Keeping Wales Safe Interim Report

The programme, called Keeping Wales Safe: Covid Behaviours, involved the partnership helping three teams based in Welsh Local Authorities to pilot interventions in their area. At the outset of this work in the summer of 2021, Y Lab conducted an evidence review. It was designed to be used as a tool to help contextualise the challenge for the teams, and inform the overall approach of the programme 

What we did

Purpose – to underpin programme design, provide teams with insights into Covid behaviours and to inform the design of interventions to minimise risk.

Reviewed – existing research, published and unpublished, on the themes of self-isolation and avoiding risky behaviour around Covid-19.

Research – at the time research focused on top-level government interventions, pharmaceutical and non pharmaceutical, with little on the place-based, tailored intervention envisaged in this programme which are designed to support higher risk groups. 

Many themes noted in the review were echoed as teams tested their interventions with target groups on the ground in real time, and again in the Predictiv national trial.

Many of the themes uncovered by the evidence review underpin the key learning that’s emerged from the programme.

What we found

Thinking about risk – Different groups develop different mental maps of risk, formed by both psychological and structural influences and life experiences. Structural as well as behavioural aspects of risk create their own barriers to risk reduction. We wanted teams to think about transmission risk as cumulative, so that disaggregating the various barriers into specific behaviours would help them design interventions that could effectively target key behaviours.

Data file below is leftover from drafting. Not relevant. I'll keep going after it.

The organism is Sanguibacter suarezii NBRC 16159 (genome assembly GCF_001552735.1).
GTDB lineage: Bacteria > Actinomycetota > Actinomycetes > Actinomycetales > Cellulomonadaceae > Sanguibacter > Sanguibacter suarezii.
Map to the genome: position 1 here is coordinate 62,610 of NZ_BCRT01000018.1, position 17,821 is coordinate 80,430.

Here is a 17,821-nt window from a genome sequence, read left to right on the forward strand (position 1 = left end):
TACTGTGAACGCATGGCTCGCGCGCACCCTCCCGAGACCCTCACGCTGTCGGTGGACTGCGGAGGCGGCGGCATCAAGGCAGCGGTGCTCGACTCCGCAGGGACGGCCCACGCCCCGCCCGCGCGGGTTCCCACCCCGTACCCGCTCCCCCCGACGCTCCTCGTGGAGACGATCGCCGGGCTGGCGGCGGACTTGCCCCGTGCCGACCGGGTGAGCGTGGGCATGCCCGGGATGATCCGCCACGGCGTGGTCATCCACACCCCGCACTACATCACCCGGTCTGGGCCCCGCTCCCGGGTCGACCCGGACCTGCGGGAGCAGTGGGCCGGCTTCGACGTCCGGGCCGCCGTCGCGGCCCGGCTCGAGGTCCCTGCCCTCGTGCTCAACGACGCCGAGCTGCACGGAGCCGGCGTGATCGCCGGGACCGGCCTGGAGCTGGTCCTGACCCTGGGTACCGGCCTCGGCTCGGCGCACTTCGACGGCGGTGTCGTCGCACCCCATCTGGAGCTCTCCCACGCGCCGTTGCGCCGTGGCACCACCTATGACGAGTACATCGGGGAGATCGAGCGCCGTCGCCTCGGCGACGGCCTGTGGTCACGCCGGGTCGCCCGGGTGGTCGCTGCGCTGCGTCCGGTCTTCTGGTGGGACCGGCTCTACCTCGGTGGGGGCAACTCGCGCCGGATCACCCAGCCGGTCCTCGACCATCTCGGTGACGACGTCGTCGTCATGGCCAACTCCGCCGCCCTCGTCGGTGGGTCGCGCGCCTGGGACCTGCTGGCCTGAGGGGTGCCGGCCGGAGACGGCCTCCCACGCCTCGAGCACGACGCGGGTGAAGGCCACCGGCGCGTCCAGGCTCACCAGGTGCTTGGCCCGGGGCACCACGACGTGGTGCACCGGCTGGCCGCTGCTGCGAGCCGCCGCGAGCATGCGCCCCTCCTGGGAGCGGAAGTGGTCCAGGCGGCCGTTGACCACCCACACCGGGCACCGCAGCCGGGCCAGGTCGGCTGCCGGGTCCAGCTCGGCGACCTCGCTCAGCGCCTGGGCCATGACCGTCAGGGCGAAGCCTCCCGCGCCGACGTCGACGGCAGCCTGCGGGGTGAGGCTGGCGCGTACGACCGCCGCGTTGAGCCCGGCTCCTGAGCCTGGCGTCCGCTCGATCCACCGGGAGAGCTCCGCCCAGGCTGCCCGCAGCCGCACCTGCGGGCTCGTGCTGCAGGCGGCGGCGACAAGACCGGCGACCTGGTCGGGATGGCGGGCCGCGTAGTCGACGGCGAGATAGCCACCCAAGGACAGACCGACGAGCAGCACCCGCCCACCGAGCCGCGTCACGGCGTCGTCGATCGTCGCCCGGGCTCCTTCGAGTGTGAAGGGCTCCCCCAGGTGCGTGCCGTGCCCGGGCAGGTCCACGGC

Existing research – Evidence from existing research suggested how simple interventions can have an impact. Developing an understanding of people’s engagement with eliminating Covid-19 and the specific measures to do that can yield useful insights into how to communicate with them to change their behaviour. 

The review revealed a real gap in understanding the impact of more bespoke approaches, particularly around communications with those higher risk groups, for example younger men, people working in precarious or low-paid employment.

Research has used varied methods and wasn’t necessarily comparable. Mathematical models of macro-level interventions and self-report surveys were much more common than empirical work on interventions at the scale envisaged by the programme.

Importance of evaluation – Interventions should be designed carefully and robust evaluation built in as part of the design.

Shift to guidelines – The programme would play out in a different context to the research we found. As responsibility passes to the public, the stake in having an input into behavioural change is set to increase.

Teams used the evidence review to evaluate local context and build their own insights into Covid behaviours using BI tools and techniques and PPR approaches.

How it informed the programme

What increases risk – Groups emerge from the statistical data as being at high risk for transmission and/or for low adherence (to vaccination, self-isolation, social distancing, etc.), by engaging in risky behaviours, often in risky places, while doing risky occupations, or combinations of these. 

We found that these groups are typically younger (especially men); people working in precarious and/or low-paid employment; living in more crowded conditions; and some ethnic minority communities. However, we also acknowledge that there are other groups that do not engage with public health practices for other reasons (cultural and social). 

A diagram developed by Y Lab to help the teams identify categories of risk and priorities of engagement with it. 

The explanations for non-adherence in the literature fall into two camps; ‘structural’ e.g. financial reasons and ‘psychological’, i.e. to do with the way they see themselves and society.